Naltrexone is an opioid antagonist that is occasionally used to manage problematic compulsive patterns in dogs. Veterinarians sometimes prescribe naltrexone for dogs that excessively chase their tails, for example. They also occasionally do so for dogs that compulsively chew, lick or scratch their bodies.
As an opioid receptor antagonist, naltrexone functions by obstructing the actions of opioid receptors within dogs' brains. Naltrexone undoes the operations of opioid agonists. Opioids possess painkilling abilities, and because of that are believed to be able to promote compulsive behavioral patterns. When naltrexone diminishes the painkilling properties of opioids, it's thought to make dogs feel uncomfortable, thus stopping them from participating in compulsive actions, whether repetitive chewing or anything of that ilk. If you have any questions about naltrexone and your dog, talk to a veterinarian. Never give your pet any medication without first receiving veterinary permission.
Some veterinarians suggest the use of naltrexone in dogs that have behavioral issues. Dogs with behavioral troubles often take the medication orally. It can also sometimes be administered to them via injection. Studies have shown that naltrexone can be effective for halting compulsive behaviors such as obsessive licking in many dogs -- acral lick dermatitis. However, the medication's ability to stop compulsive patterns is only temporary, with the majority of dogs reverting back to their old ways within weeks or months after taking it.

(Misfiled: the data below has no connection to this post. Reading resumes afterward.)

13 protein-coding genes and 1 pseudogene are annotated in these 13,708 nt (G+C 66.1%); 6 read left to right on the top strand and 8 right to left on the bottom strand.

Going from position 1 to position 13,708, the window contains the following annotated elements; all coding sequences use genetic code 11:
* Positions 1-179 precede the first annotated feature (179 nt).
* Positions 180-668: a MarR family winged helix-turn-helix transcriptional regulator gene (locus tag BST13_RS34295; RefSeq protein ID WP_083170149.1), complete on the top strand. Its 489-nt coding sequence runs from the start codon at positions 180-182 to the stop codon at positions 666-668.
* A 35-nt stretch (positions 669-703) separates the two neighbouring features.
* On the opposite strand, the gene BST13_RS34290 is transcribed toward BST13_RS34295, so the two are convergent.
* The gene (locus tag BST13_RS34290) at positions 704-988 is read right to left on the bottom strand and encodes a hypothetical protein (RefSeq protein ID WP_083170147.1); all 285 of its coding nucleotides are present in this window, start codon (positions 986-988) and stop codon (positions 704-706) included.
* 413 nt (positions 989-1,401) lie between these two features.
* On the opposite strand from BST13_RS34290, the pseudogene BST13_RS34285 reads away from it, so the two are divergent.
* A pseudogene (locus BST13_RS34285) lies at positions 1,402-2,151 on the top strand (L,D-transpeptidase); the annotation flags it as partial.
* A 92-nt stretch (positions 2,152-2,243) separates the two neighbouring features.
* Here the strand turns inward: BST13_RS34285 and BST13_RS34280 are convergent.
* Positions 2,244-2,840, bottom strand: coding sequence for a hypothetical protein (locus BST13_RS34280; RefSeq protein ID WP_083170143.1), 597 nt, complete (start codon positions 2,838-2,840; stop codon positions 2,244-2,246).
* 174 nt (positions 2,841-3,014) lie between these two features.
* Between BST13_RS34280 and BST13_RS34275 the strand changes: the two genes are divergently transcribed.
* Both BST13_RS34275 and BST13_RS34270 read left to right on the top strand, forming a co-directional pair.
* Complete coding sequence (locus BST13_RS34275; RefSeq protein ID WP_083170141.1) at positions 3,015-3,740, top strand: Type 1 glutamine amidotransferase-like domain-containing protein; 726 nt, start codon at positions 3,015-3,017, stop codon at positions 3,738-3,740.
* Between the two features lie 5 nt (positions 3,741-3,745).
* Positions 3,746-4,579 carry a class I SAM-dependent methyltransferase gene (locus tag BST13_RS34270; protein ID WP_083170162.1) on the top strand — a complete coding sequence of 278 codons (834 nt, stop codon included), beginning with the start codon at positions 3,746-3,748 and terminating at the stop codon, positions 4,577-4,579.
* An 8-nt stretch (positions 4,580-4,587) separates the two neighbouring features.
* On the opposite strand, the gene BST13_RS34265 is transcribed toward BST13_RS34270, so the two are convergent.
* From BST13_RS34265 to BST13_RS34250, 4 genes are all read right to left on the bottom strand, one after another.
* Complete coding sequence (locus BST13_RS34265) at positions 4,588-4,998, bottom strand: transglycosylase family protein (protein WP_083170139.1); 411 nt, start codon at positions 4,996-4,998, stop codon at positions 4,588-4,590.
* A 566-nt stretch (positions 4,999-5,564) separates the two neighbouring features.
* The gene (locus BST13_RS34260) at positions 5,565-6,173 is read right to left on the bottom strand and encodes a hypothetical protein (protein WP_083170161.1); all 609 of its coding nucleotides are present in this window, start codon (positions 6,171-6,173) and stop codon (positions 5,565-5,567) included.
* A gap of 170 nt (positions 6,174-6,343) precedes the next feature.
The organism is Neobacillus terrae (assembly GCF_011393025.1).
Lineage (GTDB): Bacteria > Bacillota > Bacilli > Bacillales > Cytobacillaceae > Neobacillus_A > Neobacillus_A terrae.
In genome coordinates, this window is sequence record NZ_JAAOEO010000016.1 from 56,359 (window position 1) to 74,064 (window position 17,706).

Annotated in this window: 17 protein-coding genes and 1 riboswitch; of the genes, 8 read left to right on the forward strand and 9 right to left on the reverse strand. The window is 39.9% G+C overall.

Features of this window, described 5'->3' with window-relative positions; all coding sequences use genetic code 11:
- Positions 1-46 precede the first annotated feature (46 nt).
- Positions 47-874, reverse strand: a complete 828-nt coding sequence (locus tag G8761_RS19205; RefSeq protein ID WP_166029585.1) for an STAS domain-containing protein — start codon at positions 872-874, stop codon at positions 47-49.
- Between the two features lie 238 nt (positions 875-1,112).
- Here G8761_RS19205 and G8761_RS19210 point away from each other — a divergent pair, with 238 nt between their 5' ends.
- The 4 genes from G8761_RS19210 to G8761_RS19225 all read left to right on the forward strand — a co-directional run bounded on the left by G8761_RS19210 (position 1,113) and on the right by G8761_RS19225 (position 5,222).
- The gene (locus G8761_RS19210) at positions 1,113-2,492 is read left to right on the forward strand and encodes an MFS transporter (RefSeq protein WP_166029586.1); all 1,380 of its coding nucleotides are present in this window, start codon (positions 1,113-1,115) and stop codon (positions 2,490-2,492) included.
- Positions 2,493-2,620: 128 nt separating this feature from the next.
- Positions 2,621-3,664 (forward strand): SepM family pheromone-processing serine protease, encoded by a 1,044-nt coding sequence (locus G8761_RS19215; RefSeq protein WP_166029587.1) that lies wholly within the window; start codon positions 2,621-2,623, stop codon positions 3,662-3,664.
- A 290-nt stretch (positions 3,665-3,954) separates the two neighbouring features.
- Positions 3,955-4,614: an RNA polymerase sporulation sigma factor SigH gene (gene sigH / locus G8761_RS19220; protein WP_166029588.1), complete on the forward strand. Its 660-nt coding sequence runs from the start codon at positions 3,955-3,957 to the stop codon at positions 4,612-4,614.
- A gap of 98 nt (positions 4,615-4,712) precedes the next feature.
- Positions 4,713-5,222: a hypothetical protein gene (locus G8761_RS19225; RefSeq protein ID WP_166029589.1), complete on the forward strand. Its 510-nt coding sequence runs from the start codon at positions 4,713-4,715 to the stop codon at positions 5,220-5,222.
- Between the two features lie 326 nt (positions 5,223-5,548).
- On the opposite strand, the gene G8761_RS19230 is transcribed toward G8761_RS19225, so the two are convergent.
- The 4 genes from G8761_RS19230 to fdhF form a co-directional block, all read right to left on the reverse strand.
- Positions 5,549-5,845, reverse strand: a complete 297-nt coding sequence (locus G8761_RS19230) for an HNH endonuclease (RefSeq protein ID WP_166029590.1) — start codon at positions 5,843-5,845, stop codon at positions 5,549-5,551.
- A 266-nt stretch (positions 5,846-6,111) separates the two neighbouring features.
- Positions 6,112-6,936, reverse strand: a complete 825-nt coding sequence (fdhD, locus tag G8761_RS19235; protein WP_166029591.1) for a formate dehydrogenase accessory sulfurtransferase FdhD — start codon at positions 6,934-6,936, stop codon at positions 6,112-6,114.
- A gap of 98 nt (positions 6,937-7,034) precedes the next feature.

Negative side effects of naltrexone in dogs are thought to be few, according to Stephen R. Lindsay, author of "Handbook of Applied Dog Behavior and Training, Procedures and Protocols." Excessive sleepiness is a possible effect of naltrexone, for one. Unusually uncommunicative and reclusive behaviors are another possibility with naltrexone in dogs. Skin problems can occur, too, specifically pruritus. Pruritus is a medical condition that is characterized by extreme itchiness. People are occasionally prescribed naltrexone for dependence on opioids. Side effects in humans aren't common, but include throwing up, nausea, anxiety and sleeplessness. As with dogs, pruritus is a potential side effect for humans who use naltrexone.
In the animal realm, naltrexone, which is often classified as an anti-obsessive medication, isn't only used to manage behavioral troubles in canines. It's also commonly employed to undo the actions of strong opioids that render wild or big animals motionless. Naltrexone also has been offered to horses that exhibit compulsive and repetitive behaviors such as crib-biting, according to Sharon L. Crowell-Davis and Thomas Murray, the authors of "Veterinary Psychopharmacology." When horses crib-bite, they grab onto things like fences and tug against them using their incisors. They also curve their necks and swallow air. As a compulsive pattern, crib-biting is generally brought upon by frustration, stress and boredom.
- Handbook of Veterinary Pharmacology; Walter H. Hsu
- The Complete Healthy Dog Handbook; Betsy Brevitz
- Canine and Feline Dermatology Drug Handbook; Sandra N. Koch, Sheila M. F. Torres and Donald C. Plumb
- Handbook of Applied Dog Behavior and Training, Procedures and Protocols; Steven R. Lindsay
- Stereotypic Animal Behaviour: Fundamentals and Applications to Welfare; Georgia Mason, Jeffrey Rushen
- Animals in Translation: Using the Mysteries of Autism to Decode Animal Behavior; Temple Grandin, Catherine Johnson
- Pain Management in Veterinary Practice; Christine M. Egger, Lydia Love and Tom Doherty
- Canine Behavior; Bonnie V. G. Beaver
- Veterinary Psychopharmacology; Sharon L. Crowell-Davis, Thomas Murray
- Behavior Problems of the Dog and Cat; Gary M. Landsberg, Wayne L. Hunthausen and Lowell J. Ackerman
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